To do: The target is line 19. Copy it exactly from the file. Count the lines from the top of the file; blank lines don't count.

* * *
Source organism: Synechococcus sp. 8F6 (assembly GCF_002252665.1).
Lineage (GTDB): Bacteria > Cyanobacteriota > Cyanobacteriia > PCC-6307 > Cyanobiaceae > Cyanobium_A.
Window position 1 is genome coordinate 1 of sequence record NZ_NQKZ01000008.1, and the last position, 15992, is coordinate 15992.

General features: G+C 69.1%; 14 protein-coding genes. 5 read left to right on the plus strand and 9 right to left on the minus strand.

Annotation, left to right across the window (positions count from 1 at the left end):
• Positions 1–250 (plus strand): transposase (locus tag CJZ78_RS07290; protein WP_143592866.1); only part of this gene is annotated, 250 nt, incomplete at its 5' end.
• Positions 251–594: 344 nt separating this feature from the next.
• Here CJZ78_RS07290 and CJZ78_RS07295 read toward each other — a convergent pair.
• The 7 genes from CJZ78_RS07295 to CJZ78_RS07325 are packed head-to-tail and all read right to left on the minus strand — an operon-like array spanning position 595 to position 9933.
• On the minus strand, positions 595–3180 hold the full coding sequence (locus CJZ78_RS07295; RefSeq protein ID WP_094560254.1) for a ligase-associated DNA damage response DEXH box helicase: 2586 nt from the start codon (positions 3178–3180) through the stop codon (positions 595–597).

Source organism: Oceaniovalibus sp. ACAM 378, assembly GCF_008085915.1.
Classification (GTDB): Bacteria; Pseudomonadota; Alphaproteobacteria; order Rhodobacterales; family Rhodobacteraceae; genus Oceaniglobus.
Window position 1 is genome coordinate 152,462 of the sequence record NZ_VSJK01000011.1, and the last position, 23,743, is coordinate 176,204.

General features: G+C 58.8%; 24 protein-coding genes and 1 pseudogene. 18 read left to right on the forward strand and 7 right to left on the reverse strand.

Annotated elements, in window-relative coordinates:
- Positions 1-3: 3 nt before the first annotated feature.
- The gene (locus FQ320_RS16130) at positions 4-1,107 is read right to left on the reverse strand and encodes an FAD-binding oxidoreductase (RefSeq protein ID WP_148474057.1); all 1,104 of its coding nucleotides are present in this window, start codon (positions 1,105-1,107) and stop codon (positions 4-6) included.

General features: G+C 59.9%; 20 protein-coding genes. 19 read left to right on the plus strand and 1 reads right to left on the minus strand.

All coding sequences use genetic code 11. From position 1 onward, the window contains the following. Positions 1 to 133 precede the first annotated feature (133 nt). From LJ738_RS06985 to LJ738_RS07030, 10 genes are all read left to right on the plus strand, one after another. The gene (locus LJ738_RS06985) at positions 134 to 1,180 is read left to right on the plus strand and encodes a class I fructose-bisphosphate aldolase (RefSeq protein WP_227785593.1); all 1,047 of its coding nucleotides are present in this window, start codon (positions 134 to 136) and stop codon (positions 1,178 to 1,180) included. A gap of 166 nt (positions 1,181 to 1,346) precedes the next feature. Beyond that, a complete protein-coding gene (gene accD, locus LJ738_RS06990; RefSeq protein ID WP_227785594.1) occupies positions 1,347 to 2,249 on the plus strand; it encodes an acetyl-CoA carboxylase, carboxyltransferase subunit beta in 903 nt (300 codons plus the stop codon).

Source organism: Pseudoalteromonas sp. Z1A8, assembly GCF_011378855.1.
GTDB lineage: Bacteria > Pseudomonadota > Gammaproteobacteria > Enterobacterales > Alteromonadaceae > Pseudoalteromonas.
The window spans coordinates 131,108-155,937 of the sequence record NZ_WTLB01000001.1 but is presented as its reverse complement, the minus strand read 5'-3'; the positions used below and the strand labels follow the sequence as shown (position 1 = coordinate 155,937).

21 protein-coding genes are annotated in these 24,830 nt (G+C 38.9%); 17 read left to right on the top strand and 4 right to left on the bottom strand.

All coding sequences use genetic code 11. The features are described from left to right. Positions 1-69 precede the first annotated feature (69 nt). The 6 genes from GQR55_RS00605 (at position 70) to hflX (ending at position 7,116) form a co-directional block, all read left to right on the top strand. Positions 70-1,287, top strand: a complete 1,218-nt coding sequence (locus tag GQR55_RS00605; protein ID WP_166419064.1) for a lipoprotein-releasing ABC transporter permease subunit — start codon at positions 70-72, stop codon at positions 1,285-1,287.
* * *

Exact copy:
All coding sequences use genetic code 11. From position 1 onward, the window contains the following. Positions 1 to 133 precede the first annotated feature (133 nt). From LJ738_RS06985 to LJ738_RS07030, 10 genes are all read left to right on the plus strand, one after another. The gene (locus LJ738_RS06985) at positions 134 to 1,180 is read left to right on the plus strand and encodes a class I fructose-bisphosphate aldolase (RefSeq protein WP_227785593.1); all 1,047 of its coding nucleotides are present in this window, start codon (positions 134 to 136) and stop codon (positions 1,178 to 1,180) included. A gap of 166 nt (positions 1,181 to 1,346) precedes the next feature. Beyond that, a complete protein-coding gene (gene accD, locus LJ738_RS06990; RefSeq protein ID WP_227785594.1) occupies positions 1,347 to 2,249 on the plus strand; it encodes an acetyl-CoA carboxylase, carboxyltransferase subunit beta in 903 nt (300 codons plus the stop codon).